This whole “we are one” business can be traced back to Joseph Campbell who contributed greatly to our common understanding by pointing out the dangers in interpreting religious myths literally, while doing everyone a great disservice with statements like: “Jesus on the cross, the Buddha under the tree—these are the same figures.” He had a major impact in the late ‘80’s and in the 90’s and we are still feeling the reverberations today.

    • Thanks for that. I haven’t yet explored Joseph Campbell, though I do have a documentary of some sort of his (or about him?) in my Netflix cue that I may need to move up in order.

      I also think that Prothero was wrong when he was talking about the Dalai Lama, and probably made those statements in order to drum up some publicity for the book.

      • zenbija

        I like the post, and I agree with you, but I do have issue with this argument. Of course Prothero wanted attention for his book, but the Dalai Lama wanted attention for his books too. The best possible way to make an extended, logical argument is to write it in book form, but then you have to get people to read it.

        If we American Buddhists are going to grow up, we need to have a dialogue with authority. This means saying the Dalai Lama is wrong when he’s wrong. I think the Dalai Lama can handle a little criticism.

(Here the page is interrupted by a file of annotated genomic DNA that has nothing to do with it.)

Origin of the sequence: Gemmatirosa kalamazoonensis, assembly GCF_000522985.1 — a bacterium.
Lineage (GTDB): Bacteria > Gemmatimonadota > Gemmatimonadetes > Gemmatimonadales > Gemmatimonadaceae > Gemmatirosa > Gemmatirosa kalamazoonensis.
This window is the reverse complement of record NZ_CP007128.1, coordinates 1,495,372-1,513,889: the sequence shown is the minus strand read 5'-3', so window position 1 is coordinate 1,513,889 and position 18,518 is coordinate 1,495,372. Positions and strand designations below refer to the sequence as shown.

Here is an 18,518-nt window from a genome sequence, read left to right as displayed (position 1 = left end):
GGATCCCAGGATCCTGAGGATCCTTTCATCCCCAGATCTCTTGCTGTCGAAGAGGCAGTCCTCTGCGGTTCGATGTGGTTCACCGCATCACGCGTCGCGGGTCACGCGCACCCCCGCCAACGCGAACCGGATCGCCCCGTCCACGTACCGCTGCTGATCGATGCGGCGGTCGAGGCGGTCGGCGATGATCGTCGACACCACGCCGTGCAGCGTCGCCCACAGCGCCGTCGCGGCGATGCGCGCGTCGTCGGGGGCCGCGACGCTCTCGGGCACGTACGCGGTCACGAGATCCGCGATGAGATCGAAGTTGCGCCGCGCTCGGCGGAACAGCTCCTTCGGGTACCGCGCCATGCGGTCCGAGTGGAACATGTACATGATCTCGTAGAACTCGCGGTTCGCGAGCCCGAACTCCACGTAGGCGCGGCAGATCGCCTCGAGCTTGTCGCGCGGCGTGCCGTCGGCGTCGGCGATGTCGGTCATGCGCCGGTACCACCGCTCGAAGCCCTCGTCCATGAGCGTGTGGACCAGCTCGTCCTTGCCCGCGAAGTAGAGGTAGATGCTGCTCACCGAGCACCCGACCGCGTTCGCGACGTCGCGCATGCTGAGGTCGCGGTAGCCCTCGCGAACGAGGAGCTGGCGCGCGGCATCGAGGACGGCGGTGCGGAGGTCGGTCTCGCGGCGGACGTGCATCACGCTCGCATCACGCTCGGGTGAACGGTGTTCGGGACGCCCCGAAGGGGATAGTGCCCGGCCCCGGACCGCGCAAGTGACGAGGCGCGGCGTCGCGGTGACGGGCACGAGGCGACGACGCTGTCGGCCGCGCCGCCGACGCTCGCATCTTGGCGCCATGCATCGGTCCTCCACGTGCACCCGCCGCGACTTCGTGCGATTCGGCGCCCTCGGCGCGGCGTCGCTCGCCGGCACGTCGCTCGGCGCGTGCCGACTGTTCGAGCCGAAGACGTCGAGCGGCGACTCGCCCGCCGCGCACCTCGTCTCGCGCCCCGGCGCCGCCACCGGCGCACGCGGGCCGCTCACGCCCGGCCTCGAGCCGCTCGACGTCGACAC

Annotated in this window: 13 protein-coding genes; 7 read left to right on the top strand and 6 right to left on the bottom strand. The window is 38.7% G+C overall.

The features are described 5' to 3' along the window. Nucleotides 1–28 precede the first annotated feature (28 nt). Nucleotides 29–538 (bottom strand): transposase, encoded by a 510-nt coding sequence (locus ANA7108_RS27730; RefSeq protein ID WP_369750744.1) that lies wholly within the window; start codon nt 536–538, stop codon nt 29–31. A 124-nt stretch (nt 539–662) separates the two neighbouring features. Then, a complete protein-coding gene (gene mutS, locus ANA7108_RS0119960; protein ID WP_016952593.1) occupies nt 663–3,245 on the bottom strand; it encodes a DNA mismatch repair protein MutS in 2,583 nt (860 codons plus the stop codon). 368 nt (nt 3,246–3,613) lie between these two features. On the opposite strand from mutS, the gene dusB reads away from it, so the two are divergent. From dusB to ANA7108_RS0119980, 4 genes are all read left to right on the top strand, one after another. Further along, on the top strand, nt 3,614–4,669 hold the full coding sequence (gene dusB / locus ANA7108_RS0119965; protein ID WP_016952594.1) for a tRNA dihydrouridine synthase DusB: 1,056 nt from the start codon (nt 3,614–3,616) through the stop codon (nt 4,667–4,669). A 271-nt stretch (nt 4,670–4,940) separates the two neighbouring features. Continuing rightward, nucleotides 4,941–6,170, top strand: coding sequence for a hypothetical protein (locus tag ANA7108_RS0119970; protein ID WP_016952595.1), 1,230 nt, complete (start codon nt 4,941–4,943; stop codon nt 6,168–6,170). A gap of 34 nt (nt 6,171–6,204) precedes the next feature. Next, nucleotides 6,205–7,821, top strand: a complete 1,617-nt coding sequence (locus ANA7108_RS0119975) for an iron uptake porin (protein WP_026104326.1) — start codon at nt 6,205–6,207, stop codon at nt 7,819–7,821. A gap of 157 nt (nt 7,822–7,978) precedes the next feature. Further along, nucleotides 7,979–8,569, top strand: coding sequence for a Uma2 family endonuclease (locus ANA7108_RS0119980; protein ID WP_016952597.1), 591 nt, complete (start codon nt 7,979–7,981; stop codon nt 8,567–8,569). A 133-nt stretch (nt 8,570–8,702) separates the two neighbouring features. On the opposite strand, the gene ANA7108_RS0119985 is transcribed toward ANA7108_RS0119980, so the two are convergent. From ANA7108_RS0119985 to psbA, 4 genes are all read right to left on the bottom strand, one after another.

• I was just saying that I thought he went specifically after the Dalai Lama to gain some publicity, and I think Rod Meade Sperry who wrote that article did a good job of refuting Prothero by quoting the DL:

        “And it is possible to understand the fundamental differences, but at the same time recognize the value and potential of each religious tradition. In this way, a person may develop a balanced and harmonious perception. Some people believe that the most reasonable way to attain harmony and solve problems relating to religious intolerance is to establish one universal religion for everyone. […] I have always felt that we should have different religious traditions because human beings possess so many different mental dispositions: one religion simply cannot satisfy the needs of such a variety of people. “

        I absolutely agree that we should feel free to criticize people like the Dalai Lama, rather than simply hang on their every word and elevate them to celebrity status. I’m not a huge fan of his, and this post wasn’t about supporting his position. But I think Prothero kind of misquoted the DL when he inferred that the DL said “There is “one truth” behind the “many faiths,” and that core truth, he argues, is compassion.”